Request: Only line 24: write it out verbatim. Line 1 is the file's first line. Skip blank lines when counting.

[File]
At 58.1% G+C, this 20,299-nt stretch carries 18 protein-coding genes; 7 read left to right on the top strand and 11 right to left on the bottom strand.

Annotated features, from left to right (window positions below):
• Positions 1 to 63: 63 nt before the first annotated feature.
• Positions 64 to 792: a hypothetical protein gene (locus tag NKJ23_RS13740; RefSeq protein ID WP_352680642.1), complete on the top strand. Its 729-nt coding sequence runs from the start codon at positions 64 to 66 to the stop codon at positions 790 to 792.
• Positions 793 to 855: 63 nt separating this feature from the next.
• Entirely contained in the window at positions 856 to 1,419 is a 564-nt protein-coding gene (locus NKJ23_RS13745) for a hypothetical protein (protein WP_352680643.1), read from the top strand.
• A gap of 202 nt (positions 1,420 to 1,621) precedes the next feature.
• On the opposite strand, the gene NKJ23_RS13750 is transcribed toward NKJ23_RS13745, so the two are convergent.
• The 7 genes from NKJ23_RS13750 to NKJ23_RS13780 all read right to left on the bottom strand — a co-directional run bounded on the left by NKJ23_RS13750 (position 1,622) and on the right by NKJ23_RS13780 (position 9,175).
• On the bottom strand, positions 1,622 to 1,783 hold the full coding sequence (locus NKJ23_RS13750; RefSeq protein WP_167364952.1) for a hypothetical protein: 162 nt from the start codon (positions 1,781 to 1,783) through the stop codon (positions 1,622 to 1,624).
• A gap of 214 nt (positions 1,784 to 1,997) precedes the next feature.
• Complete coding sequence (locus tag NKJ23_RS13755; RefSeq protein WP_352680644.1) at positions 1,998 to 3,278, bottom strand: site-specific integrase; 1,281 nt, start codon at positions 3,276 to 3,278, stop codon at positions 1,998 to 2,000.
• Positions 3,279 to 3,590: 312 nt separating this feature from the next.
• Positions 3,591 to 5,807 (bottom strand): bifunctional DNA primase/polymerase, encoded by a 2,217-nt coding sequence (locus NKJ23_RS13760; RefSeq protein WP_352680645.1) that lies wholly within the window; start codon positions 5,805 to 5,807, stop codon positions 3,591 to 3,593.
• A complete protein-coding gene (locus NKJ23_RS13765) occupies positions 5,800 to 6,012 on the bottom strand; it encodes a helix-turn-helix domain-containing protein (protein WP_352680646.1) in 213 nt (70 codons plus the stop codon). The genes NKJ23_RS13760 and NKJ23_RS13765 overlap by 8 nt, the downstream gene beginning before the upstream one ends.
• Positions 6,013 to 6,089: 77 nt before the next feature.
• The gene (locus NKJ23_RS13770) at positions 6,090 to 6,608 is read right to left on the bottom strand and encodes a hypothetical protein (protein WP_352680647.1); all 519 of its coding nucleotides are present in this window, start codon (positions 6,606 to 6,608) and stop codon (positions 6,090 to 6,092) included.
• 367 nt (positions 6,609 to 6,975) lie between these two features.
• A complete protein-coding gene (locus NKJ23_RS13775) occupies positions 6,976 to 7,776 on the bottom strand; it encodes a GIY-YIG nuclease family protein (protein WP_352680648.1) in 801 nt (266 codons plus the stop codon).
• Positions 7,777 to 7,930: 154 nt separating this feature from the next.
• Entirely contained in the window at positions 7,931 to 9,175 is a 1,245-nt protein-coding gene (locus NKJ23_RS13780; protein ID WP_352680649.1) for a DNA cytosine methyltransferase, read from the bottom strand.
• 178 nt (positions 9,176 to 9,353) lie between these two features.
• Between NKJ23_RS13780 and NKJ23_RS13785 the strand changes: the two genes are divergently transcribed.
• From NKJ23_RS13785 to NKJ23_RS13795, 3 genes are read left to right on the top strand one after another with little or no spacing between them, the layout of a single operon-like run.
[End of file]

• From NKJ23_RS13785 to NKJ23_RS13795, 3 genes are read left to right on the top strand one after another with little or no spacing between them, the layout of a single operon-like run.